ELEVEN - rotary cutter tool machines
    FOUR - CO2 lasers
    THREE - fiber lasers
    ONE - vinyl cutter
    CASmate, Corel, Gravostyle


  10. #10
    Join Date
    Aug 2006
    Location
    Suwanee, GA
    Posts
    3,686
    Quote Originally Posted by Kev Williams View Post
    The other 2 guys I had no answers for...
    The correct answer would have been: "Laser Image in Eugene, OR, can do that work for you. He's an amazing guy and shipping would be 1-2 days at the most."

    Problem solved!

  11. #11
    Quote Originally Posted by Bert Kemp View Post
    I would do a google search on what type of laser will cut or engrave the materials you want to do. CO2 will do some fiber will yag will galovo will
    FWIW, CO2 is a type of laser, fiber is a type of laser, and yag is a type of laser, and you can compare/contrast these various sources, but a galvo is not a type of laser that can be compared/contrasted with CO2/fiber/yag. Galvo is a type of motion system which can be used with any of the various laser sources, and most often is compared/contrasted with the more common gantry motion system (which also can be used with any of the various laser sources).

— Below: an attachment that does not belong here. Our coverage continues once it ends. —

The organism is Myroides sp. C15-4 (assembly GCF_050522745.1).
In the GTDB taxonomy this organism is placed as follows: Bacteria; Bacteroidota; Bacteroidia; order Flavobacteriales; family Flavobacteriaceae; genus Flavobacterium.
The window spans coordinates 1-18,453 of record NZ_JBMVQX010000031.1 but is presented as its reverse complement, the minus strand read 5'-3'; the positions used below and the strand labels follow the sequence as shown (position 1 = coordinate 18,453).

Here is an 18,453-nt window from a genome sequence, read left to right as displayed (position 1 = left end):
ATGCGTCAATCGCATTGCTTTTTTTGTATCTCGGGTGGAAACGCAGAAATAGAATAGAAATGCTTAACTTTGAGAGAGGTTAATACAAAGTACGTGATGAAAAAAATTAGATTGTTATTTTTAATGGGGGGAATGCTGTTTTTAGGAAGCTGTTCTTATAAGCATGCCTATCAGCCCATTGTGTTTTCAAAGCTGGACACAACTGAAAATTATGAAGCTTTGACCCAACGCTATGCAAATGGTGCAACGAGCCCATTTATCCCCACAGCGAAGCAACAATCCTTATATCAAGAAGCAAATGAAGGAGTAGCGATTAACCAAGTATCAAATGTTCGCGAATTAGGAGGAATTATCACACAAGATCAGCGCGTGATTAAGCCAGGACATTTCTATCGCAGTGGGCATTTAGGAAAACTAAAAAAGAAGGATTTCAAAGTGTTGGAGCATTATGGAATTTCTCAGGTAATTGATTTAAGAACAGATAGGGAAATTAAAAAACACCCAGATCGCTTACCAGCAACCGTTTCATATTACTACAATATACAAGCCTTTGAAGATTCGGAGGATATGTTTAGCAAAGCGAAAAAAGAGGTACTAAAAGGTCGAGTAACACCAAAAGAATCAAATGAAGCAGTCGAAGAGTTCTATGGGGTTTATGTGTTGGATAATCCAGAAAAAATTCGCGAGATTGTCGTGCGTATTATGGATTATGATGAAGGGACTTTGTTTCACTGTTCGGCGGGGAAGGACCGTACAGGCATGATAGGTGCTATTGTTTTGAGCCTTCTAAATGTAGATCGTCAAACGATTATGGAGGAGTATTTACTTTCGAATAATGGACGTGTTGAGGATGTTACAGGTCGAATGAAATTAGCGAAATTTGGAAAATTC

12. #12
    Quote Originally Posted by Kev Williams View Post
    You can't "engrave" metal with a low power (>400w?) C02 laser. You can only "mark" metal. For actually removing material, which is legally necessary for engraving firearms per ATF rules, you'll need a fiber or yag laser (as was already explained), or good old fashioned cutter tools... And if your intent is to make anything above 'hobby' money, plan on buying 2 machines. Second machine can be another like the first, or totally different, like a laser plus a CNC tool engraver. This comes to mind because of a few recent phone calls- I've had 3 people ask me about laser engraving so far this month, one is a customer, the other two were cold calls, but all 3 of them have broken down fiber lasers and are in a quandary as to how they're going to get their work done! I'd love to help them, but only one- my customer- has work I can replicate with my IS7000. The other 2 guys I had no answers for...